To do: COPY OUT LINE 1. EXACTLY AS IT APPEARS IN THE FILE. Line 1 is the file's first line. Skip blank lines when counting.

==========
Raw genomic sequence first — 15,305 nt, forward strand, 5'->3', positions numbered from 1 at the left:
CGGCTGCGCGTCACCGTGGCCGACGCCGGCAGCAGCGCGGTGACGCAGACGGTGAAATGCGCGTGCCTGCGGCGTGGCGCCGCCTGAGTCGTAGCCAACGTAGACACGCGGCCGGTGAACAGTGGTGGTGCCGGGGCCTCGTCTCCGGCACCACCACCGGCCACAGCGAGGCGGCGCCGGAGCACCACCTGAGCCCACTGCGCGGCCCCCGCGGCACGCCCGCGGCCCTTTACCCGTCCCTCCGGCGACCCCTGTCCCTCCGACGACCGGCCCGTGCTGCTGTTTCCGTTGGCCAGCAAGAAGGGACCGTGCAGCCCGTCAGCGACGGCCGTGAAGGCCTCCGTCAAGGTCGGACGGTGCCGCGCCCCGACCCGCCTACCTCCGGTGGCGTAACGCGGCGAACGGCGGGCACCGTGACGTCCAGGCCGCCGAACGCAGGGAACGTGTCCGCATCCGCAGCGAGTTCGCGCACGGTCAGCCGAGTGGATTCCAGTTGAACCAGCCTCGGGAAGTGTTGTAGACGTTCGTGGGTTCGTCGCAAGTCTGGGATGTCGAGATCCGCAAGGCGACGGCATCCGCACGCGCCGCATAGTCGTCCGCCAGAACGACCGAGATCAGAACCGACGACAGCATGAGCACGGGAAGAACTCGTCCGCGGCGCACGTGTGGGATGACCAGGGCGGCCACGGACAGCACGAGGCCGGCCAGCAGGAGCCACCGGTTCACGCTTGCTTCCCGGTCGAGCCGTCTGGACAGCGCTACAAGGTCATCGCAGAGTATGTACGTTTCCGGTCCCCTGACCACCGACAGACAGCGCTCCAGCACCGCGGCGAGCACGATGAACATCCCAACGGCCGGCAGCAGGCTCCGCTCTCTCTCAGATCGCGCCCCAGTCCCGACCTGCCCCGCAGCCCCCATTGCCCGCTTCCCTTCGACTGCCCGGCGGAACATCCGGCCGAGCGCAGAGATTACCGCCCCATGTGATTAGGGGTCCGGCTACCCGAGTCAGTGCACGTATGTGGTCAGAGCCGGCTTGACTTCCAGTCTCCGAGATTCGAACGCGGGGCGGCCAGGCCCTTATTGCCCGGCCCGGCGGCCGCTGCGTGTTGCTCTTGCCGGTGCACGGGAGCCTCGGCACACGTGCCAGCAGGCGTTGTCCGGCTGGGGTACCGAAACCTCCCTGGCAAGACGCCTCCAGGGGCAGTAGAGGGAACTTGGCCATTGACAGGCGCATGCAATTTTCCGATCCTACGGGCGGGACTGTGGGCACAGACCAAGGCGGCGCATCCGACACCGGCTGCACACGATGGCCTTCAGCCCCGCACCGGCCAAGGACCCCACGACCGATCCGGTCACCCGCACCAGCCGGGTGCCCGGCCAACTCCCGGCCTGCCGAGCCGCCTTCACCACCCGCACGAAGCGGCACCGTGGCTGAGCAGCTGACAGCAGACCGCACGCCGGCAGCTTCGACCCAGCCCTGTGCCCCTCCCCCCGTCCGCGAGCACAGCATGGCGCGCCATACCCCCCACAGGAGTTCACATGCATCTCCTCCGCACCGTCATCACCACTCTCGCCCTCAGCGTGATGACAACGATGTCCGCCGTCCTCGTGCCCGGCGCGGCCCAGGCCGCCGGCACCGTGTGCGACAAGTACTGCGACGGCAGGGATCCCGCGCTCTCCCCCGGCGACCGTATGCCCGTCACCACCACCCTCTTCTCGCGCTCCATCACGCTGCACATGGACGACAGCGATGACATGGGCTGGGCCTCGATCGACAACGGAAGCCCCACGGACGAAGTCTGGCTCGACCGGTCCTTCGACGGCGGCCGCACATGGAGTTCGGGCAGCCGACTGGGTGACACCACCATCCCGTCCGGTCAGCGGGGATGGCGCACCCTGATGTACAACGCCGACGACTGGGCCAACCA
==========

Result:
Raw genomic sequence first — 15,305 nt, forward strand, 5'->3', positions numbered from 1 at the left: